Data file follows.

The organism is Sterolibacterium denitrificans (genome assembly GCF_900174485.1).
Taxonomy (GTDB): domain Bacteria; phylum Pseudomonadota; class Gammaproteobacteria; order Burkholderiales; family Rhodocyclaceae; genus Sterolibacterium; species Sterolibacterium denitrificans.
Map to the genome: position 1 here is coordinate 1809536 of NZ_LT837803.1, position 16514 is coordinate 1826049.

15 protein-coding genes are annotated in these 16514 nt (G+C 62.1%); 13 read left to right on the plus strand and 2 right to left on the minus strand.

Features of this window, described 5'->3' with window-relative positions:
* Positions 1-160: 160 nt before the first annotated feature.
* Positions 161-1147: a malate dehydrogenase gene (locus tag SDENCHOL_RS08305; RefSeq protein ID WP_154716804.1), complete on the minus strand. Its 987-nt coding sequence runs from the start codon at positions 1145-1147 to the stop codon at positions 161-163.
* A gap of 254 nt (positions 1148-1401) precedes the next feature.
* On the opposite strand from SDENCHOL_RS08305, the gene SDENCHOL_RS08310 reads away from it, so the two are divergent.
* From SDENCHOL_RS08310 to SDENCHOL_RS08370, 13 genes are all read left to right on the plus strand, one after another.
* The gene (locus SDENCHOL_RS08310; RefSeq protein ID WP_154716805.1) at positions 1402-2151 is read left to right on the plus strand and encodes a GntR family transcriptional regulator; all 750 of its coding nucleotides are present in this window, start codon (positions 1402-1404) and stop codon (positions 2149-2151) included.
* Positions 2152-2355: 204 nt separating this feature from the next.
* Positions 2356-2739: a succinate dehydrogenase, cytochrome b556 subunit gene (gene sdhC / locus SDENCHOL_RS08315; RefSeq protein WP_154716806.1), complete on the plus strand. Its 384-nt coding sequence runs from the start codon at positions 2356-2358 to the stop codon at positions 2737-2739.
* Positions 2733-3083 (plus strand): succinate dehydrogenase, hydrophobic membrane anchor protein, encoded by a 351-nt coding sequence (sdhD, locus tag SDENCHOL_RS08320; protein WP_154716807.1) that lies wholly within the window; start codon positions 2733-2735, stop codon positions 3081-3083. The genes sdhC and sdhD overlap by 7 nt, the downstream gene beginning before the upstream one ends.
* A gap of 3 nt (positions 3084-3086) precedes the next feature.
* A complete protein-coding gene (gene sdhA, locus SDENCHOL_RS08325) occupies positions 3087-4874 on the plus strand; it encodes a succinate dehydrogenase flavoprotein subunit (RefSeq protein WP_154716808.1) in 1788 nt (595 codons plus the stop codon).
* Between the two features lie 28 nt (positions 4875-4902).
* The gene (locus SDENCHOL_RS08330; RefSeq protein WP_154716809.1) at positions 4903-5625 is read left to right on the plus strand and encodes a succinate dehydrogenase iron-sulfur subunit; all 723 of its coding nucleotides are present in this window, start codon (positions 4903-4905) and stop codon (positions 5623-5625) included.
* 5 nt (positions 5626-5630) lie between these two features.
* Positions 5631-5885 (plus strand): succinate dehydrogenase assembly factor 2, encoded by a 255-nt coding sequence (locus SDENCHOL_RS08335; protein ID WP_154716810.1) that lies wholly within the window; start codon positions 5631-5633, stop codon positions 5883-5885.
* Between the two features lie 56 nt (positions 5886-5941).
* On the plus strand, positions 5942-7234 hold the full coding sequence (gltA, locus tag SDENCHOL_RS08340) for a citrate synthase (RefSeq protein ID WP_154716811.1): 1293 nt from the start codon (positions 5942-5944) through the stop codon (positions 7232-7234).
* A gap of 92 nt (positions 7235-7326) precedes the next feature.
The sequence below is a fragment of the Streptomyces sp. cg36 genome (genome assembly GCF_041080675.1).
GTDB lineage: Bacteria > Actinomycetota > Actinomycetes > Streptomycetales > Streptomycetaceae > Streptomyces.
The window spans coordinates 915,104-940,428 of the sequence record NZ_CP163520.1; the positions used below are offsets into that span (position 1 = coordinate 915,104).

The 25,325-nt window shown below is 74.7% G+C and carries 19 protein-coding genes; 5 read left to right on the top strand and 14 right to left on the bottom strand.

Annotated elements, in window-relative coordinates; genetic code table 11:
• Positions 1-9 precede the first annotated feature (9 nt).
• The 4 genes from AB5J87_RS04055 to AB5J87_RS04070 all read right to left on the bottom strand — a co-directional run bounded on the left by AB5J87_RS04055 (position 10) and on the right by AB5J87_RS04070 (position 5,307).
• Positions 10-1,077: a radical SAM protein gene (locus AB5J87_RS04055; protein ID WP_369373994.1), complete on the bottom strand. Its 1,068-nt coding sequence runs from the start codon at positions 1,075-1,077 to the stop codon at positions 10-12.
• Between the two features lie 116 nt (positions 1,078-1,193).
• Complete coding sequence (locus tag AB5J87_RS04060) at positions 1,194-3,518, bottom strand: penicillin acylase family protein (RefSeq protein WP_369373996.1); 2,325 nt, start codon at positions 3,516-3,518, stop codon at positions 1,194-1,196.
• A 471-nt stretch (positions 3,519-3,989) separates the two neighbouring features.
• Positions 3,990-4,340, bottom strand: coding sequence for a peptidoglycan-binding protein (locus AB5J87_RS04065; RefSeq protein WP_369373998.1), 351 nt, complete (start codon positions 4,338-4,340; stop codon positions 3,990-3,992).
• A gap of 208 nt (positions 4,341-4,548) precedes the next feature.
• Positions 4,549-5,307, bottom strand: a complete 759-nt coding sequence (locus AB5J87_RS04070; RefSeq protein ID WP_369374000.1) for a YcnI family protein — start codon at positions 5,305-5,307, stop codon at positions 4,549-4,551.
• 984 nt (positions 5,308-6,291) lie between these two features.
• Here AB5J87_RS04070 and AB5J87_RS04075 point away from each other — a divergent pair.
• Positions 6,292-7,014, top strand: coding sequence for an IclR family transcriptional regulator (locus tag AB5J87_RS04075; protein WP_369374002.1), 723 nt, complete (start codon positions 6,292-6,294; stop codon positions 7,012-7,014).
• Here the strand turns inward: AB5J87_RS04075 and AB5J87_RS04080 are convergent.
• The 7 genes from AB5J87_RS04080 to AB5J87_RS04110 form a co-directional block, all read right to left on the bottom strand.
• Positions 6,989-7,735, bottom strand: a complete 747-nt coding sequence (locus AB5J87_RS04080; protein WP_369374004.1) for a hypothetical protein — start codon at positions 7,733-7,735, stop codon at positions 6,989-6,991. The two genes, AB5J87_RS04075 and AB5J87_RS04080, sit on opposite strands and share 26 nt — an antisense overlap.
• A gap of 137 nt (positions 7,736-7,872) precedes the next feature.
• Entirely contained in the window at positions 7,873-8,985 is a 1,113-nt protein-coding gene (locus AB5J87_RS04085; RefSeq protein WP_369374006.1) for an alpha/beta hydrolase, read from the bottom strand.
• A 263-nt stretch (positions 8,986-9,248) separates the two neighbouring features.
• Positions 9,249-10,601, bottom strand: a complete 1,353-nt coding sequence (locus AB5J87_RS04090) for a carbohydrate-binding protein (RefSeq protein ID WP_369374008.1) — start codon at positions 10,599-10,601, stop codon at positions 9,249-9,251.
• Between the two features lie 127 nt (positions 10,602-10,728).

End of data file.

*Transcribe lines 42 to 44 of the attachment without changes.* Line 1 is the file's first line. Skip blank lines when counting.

• The 7 genes from AB5J87_RS04080 to AB5J87_RS04110 form a co-directional block, all read right to left on the bottom strand.
• Positions 6,989-7,735, bottom strand: a complete 747-nt coding sequence (locus AB5J87_RS04080; protein WP_369374004.1) for a hypothetical protein — start codon at positions 7,733-7,735, stop codon at positions 6,989-6,991. The two genes, AB5J87_RS04075 and AB5J87_RS04080, sit on opposite strands and share 26 nt — an antisense overlap.
• A gap of 137 nt (positions 7,736-7,872) precedes the next feature.